CAP2010 Astro 101 School - Day 3 (2010 Mar 12)

posted: 2833 days ago, on Wednesday, 2010 Mar 10 at 11:26
tags: astronomy, outreach, CAP 2010.

Prof Anusuya Chinsamy-Turan (UCT, ZA)

Prof George Claassen (U.Stellenbosch, ZA)

Writing for the media: Who, What, Where, When, Why, How
Start with the lead that answeres the 5 Ws+H, add extremely important information, then the very important information, then less important stuff, then follow with stuff you have left.

Constrains of the media:
- time: short deadlines, immediacy, NOW
- lack of perspective on and understanding of science
- limited space/seconds or minutes
- superficiality: celebrities vs substance
- scientific jargon not tenable in popular media; accessible writing always important


  1. Presentation skills - Prof Anusuya Chinsamy-Turan
  2. Deal with the media (do's and don'ts; preparing press releases, etc.) - Prof George Claassen & Christina Scott
  3. Outreach session at Isilimela High School in Langa
  4. Creating and using networks, consolidation and planning the way forward - Kevin Govender


  1. Communicating Astronomy 101 Course/School 2010


  1. Astro 101 School - Day 1
  2. Astro 101 School - Day 2
  3. Astro 101 School - Day 3
  4. CAP2010 - Day 1
  5. CAP2010 - Day 2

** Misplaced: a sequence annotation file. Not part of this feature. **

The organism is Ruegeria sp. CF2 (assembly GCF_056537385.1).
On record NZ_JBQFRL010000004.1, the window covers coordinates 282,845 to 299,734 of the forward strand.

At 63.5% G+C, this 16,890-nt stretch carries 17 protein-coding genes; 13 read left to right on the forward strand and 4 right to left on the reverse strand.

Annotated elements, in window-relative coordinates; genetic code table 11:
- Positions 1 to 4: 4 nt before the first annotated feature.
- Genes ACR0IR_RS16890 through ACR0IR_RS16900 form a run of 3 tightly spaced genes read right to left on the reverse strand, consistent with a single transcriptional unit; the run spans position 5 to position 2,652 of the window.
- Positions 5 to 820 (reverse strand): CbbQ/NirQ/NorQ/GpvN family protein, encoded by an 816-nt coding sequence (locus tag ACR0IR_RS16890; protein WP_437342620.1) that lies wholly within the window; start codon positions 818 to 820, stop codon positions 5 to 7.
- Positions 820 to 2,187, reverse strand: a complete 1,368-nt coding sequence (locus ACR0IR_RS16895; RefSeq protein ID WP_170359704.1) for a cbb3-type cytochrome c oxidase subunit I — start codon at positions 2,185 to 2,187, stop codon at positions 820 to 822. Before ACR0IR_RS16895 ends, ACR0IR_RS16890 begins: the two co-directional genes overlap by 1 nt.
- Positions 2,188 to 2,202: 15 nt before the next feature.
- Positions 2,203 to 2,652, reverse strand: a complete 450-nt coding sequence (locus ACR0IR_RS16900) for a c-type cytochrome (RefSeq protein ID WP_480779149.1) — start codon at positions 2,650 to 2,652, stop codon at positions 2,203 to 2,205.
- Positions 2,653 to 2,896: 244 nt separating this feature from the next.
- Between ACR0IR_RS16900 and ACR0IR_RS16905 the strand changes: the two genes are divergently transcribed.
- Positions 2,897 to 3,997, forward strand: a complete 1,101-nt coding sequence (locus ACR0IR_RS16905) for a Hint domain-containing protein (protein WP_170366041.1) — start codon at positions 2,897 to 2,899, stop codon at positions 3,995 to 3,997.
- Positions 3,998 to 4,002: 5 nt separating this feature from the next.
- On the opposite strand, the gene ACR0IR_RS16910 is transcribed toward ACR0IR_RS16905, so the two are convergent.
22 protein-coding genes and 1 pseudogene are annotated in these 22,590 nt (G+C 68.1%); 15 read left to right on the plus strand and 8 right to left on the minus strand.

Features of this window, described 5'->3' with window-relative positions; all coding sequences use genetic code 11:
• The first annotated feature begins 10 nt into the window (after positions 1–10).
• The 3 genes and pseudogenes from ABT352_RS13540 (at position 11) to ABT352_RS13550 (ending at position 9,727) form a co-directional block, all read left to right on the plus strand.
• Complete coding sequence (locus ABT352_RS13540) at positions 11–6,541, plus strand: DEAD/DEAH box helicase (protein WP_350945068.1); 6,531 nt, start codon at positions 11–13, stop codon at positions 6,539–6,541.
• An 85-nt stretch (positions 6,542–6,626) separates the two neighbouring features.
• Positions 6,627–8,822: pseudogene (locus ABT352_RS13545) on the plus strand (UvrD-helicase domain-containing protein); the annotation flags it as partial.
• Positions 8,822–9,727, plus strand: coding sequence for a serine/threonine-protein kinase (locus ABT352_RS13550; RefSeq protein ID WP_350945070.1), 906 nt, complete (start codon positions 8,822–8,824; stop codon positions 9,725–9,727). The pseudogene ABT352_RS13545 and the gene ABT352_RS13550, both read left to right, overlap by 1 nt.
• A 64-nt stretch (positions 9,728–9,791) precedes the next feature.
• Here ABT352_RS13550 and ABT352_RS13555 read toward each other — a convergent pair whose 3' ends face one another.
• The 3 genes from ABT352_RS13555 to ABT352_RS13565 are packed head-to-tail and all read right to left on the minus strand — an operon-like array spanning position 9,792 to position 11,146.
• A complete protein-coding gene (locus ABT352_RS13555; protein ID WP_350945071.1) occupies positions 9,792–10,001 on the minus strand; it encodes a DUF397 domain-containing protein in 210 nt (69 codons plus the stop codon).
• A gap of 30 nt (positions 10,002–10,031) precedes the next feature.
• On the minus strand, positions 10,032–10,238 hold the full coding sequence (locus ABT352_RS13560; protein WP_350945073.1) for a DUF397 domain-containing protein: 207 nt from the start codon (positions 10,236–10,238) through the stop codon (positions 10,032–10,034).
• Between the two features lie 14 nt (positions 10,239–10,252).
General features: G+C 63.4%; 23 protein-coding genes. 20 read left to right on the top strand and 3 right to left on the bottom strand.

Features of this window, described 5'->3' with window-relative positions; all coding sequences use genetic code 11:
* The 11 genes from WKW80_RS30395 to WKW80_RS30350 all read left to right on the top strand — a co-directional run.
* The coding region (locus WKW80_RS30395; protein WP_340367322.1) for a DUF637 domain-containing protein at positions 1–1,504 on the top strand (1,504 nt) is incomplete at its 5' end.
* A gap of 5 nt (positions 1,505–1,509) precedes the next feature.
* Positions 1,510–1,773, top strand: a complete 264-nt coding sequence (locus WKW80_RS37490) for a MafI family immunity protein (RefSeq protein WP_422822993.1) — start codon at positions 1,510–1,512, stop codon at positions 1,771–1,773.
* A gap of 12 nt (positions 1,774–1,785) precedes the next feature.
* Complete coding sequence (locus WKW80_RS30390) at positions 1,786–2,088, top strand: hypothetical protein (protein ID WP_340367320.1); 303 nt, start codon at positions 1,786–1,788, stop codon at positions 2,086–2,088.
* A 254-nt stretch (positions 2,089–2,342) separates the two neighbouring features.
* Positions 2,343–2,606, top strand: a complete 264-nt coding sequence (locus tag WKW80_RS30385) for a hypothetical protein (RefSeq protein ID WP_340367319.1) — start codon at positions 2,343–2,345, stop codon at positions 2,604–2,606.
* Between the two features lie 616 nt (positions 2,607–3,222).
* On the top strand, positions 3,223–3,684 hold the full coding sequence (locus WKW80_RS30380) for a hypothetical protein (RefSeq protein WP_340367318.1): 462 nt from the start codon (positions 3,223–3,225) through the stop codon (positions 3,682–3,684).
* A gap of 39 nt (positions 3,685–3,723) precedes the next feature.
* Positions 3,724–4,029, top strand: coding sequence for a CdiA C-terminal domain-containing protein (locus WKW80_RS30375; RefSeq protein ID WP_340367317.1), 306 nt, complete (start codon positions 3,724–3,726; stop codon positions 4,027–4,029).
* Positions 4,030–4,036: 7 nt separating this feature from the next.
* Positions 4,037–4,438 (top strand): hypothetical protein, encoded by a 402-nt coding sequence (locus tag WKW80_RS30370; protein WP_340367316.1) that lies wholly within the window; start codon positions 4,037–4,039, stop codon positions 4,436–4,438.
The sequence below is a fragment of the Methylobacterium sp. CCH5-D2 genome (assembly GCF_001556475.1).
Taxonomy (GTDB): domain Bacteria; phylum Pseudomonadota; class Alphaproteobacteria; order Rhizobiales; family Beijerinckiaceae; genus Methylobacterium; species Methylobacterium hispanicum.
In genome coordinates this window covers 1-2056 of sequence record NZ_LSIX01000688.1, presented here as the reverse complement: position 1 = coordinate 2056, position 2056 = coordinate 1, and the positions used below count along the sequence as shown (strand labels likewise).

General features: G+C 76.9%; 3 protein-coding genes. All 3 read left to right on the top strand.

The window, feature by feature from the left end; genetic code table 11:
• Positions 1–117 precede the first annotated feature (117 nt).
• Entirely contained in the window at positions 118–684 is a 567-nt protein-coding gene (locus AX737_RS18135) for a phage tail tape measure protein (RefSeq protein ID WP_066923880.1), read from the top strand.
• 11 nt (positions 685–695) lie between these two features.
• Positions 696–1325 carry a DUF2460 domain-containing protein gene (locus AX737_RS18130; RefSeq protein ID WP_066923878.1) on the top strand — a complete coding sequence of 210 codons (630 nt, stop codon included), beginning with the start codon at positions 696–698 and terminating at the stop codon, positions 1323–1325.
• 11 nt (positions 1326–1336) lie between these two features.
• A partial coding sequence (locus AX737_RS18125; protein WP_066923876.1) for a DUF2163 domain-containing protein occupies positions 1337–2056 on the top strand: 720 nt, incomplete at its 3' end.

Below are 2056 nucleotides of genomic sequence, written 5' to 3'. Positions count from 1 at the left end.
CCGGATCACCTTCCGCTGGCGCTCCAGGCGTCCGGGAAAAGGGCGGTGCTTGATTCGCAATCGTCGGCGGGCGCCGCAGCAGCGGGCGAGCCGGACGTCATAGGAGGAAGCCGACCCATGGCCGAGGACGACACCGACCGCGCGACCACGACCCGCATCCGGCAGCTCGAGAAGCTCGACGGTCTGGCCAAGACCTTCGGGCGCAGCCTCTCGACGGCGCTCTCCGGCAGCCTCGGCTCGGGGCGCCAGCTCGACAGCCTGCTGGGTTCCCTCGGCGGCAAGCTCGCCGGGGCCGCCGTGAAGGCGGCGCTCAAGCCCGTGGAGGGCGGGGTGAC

6. CAP2010 - Day 3
  7. CAP2010 - Day 4
  8. CAP2010 - Day 5

Dr Carolina Odman (Leiden Observatory & UNAWE)

Energetic Christina Scott ("Science Matters" (SAfm), associate editor, science: Mail & Guardian; ZA)

Scientists' concept of time is not the same as journalists' concept of deadlines
Scientists' concept of accuracy is not the same as journalists'
Academic language is not South Africa's twelth official taal...
Scientists' sense of the intended audience doesn't match the demographics of the country. At all.
Scientists understand graphs and journalists do not
Science journalism is about translation: (1) English is not the language of science (2) Understanding is the language of science.

We could choose another beat: actually, covering science the way we cover sports is not such a bad idea. Lots of pictures, lots of action, emphasis on teamwork, feel-good studff when we win.
Science reporting = sports reporting? After all, scientists represent our country, the same way that our athletes do. And we're really good in some fields of science.

Media assess science stories based on where you were born, where you studied and where you live or work. If you don't tell them this information, the story goes into the black hole.
Most media do not assess science stories based on whether it got into Nature or not.

One possible solution: use a stopwatch
- I often draft the rough outline of a story while I'm trying to track down the researchers
- I do not allow scientists to insist on a face-to-face interview
- I do not allow publicly funded scientists to say no to an interview... unless they're giving birth.
- I normally refuse to spend more than five minutes in an interview
- I often spend five minutes beforehand explaining who, what, when, why.
- I often spend five minutes afterwards repeating the information back to the scientist to see if we are on the same planets, and getting every single contact number
- I read the story back to him/her. Then we fight. Then we publish.
- And I always, always ask dumb questions! Science is too big to know everything.

nothing more to see. please move along.